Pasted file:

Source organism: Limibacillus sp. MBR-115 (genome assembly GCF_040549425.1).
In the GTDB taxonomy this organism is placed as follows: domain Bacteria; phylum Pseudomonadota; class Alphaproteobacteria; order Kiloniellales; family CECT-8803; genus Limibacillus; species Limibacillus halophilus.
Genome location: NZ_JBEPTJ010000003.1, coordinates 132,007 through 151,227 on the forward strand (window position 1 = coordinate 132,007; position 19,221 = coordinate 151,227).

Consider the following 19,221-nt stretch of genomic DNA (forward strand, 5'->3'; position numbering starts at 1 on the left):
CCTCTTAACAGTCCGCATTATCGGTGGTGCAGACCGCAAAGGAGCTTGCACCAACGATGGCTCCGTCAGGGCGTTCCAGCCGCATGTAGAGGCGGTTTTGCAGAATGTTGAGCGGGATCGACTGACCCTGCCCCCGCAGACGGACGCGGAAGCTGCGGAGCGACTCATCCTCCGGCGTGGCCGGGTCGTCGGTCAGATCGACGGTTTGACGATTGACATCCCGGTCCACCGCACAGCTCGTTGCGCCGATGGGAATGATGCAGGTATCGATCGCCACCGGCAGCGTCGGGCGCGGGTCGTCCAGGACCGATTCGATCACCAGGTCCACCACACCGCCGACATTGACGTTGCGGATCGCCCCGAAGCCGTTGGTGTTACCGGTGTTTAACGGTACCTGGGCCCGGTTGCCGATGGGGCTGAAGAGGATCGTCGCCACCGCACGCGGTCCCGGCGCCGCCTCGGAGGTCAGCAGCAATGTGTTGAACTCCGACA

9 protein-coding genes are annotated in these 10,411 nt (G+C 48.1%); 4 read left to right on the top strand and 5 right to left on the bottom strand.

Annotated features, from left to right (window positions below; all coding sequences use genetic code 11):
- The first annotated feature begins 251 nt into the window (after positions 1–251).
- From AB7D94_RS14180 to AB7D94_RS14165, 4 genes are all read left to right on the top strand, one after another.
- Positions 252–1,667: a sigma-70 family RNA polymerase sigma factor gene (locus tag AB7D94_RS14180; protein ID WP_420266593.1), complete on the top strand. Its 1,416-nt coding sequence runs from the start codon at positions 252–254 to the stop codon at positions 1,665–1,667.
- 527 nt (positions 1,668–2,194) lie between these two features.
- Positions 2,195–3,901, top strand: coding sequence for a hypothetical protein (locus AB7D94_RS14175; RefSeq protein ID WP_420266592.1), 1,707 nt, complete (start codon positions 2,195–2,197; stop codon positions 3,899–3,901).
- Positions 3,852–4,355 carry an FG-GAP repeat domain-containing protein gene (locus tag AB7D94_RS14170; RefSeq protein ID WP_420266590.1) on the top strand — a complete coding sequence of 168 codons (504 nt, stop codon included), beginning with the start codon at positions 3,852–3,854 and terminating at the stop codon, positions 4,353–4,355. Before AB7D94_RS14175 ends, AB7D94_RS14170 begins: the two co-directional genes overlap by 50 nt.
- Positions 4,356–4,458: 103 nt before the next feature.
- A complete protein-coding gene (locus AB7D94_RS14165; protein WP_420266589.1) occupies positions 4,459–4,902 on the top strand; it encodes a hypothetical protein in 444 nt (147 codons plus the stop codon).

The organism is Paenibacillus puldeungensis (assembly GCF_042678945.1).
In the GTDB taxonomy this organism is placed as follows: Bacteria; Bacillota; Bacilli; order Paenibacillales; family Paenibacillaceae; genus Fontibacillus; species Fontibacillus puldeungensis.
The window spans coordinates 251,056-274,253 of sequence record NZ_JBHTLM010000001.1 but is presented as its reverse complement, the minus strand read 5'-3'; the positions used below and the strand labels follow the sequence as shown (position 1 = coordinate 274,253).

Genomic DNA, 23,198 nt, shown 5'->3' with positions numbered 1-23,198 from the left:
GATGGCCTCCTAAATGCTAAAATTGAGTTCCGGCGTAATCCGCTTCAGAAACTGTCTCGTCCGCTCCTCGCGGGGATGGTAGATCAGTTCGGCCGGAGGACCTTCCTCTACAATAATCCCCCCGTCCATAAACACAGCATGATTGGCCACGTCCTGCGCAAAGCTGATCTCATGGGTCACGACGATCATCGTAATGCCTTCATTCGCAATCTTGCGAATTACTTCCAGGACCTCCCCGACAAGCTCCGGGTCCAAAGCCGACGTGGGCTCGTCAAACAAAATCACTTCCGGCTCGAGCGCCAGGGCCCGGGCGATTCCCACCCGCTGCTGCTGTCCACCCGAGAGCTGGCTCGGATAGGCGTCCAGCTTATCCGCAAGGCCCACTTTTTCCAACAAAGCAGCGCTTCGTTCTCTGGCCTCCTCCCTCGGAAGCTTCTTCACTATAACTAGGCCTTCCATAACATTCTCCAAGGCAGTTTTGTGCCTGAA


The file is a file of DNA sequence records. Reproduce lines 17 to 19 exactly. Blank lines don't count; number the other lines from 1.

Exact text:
In the GTDB taxonomy this organism is placed as follows: Bacteria; Bacillota; Bacilli; order Paenibacillales; family Paenibacillaceae; genus Fontibacillus; species Fontibacillus puldeungensis.
The window spans coordinates 251,056-274,253 of sequence record NZ_JBHTLM010000001.1 but is presented as its reverse complement, the minus strand read 5'-3'; the positions used below and the strand labels follow the sequence as shown (position 1 = coordinate 274,253).

Genomic DNA, 23,198 nt, shown 5'->3' with positions numbered 1-23,198 from the left: